On Thursday, fast food workers will hold a one-day strike in support of raising their minimum hourly wage from $7.50 to $15.
The strikers’ argument has tremendous emotional appeal. A minimum-wage job has yearly pay below the federal poverty level and the ongoing recession has forced more low-skill workers into fast-food and other service-sector jobs. That means Thursday’s protesters will not just be the teenagers and part-time workers who stereotypically work at fast-food chains — they will also be mothers and fathers struggling to provide for their families.
Although all but the most hard-hearted observer will sympathize with the strikers’ plight, raising the minimum wage remains an ineffective public policy choice that will hurt the overall economy while only marginally helping workers in low-wage jobs.
Low-skill jobs aren’t low-paying because businessmen are Scrooge-like villains who enjoy seeing people toil without much reward — they’re low-paying because businesses are rational. Virtually anyone can do these jobs with very little training. This means the supply of potential labor exceeds the demand, making salaries low and benefits like health insurance almost nonexistent. But those low salaries are part of what allows fast food chains to have low prices, which helps customers save money and lets the companies be profitable.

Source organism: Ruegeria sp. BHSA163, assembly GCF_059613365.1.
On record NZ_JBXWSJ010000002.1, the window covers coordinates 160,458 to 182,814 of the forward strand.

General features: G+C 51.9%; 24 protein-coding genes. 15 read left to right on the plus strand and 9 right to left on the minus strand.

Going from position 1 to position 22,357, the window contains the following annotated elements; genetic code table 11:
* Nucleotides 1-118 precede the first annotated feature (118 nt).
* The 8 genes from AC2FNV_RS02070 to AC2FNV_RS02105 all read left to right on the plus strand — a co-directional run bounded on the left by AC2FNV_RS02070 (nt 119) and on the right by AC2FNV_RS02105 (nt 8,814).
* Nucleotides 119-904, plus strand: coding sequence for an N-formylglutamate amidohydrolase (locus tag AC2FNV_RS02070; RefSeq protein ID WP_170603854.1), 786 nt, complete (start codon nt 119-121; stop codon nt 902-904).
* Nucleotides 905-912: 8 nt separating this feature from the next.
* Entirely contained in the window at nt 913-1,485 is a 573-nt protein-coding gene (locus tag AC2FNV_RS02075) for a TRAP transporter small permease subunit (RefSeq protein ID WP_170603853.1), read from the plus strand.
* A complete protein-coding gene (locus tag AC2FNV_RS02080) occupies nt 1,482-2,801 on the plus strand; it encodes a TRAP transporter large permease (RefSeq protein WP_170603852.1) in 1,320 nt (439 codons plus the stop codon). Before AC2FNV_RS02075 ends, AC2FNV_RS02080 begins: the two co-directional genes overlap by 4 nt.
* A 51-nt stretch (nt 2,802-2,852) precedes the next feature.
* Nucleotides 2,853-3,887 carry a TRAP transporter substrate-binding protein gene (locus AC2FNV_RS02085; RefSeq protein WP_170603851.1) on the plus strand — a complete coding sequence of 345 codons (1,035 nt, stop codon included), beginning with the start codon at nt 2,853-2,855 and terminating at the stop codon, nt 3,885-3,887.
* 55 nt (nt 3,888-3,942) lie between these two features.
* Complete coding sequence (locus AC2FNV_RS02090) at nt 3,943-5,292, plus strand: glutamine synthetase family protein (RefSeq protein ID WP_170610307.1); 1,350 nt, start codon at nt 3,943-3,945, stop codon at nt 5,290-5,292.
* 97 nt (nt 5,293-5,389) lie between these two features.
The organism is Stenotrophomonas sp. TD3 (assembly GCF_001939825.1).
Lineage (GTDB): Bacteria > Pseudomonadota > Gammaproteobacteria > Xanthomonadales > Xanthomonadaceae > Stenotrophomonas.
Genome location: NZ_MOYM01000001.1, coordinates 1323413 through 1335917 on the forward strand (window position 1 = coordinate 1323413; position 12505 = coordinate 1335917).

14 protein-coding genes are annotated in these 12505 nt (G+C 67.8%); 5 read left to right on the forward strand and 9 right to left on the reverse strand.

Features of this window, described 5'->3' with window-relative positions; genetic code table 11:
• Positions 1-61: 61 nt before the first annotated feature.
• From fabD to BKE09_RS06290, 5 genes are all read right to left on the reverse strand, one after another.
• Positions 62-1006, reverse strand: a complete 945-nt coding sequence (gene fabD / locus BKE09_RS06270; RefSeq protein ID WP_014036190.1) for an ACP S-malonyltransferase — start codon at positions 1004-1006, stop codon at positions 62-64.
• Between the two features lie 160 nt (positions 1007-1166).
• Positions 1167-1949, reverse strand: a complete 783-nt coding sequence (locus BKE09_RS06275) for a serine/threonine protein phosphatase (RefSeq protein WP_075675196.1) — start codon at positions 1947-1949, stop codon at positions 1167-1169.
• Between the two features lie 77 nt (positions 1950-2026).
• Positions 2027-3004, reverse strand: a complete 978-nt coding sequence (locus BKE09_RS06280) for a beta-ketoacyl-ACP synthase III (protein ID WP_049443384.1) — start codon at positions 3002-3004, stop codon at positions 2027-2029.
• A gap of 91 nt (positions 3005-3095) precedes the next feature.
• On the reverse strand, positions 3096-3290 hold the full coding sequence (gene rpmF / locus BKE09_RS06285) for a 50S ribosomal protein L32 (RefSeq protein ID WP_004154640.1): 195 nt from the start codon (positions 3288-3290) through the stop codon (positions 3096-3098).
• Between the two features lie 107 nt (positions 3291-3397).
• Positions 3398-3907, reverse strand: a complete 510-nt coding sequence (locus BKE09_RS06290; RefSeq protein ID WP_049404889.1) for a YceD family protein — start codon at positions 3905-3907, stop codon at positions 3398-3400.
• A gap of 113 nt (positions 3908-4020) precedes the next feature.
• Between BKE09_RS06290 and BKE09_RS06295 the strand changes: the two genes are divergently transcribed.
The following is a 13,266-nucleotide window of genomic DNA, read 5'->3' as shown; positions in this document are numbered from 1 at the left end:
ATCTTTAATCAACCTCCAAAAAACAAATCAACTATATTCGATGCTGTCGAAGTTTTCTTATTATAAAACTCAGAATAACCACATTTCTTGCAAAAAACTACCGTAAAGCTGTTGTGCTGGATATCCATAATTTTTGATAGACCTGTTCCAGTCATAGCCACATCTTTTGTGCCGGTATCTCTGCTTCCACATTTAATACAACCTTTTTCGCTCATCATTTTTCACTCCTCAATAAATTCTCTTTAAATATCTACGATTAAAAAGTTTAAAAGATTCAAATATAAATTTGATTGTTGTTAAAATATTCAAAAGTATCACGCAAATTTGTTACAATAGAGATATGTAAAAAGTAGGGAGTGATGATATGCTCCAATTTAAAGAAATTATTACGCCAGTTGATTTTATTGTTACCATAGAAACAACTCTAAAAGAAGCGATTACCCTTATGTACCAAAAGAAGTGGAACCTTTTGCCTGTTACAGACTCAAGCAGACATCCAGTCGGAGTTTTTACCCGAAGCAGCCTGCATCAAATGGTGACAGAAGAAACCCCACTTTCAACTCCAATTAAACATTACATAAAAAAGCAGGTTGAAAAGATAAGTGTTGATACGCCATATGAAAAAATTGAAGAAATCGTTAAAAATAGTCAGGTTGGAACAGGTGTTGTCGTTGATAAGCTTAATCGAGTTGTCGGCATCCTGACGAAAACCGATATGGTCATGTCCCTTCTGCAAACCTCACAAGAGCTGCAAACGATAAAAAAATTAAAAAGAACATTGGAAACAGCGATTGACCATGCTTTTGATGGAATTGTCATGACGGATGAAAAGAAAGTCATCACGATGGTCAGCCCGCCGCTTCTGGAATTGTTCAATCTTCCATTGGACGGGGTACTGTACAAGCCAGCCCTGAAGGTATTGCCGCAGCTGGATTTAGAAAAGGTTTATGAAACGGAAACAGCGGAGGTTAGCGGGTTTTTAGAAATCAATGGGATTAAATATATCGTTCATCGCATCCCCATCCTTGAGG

Labor activists like to argue that businesses could just endure the costs of a minimum wage hike, cutting executive salaries and shareholder dividends to help workers live a decent life. But that argument doesn’t stand up to the realities of most service-sector businesses.
For example, the average fast-food franchise will have a 10% profit margin, and employee salaries are usually around 25% of revenue. Though not all employees make minimum wage — longtime employees get pay raises and store managers average $42,000 a year — forcing franchises to pay $15 an hour would be at least a 20% cost increase.
The average fast food store would go from profitable to unprofitable overnight. Some would close immediately, leaving their workers worse off than they were when working for $7.50 an hour, while others would raise prices and try and remain in business, hurting consumers.
Only some stores would be able to stay open by raising prices. Just as the recession has forced more people into minimum-wage jobs, so has it made consumers more sensitive to price increases. Commuters who grab a Big Mac on the way home from a long workday would be more likely to cook for themselves if the price suddenly increased. Even if the franchises could stay open with these reduced profits, workers would be laid off to save money.
The workers who strike on Thursday will be among the people most hurt by the policies they propose. That’s why policymakers should ignore their pleas for an increased minimum wage, no matter how effective the strike is at tugging on heartstrings.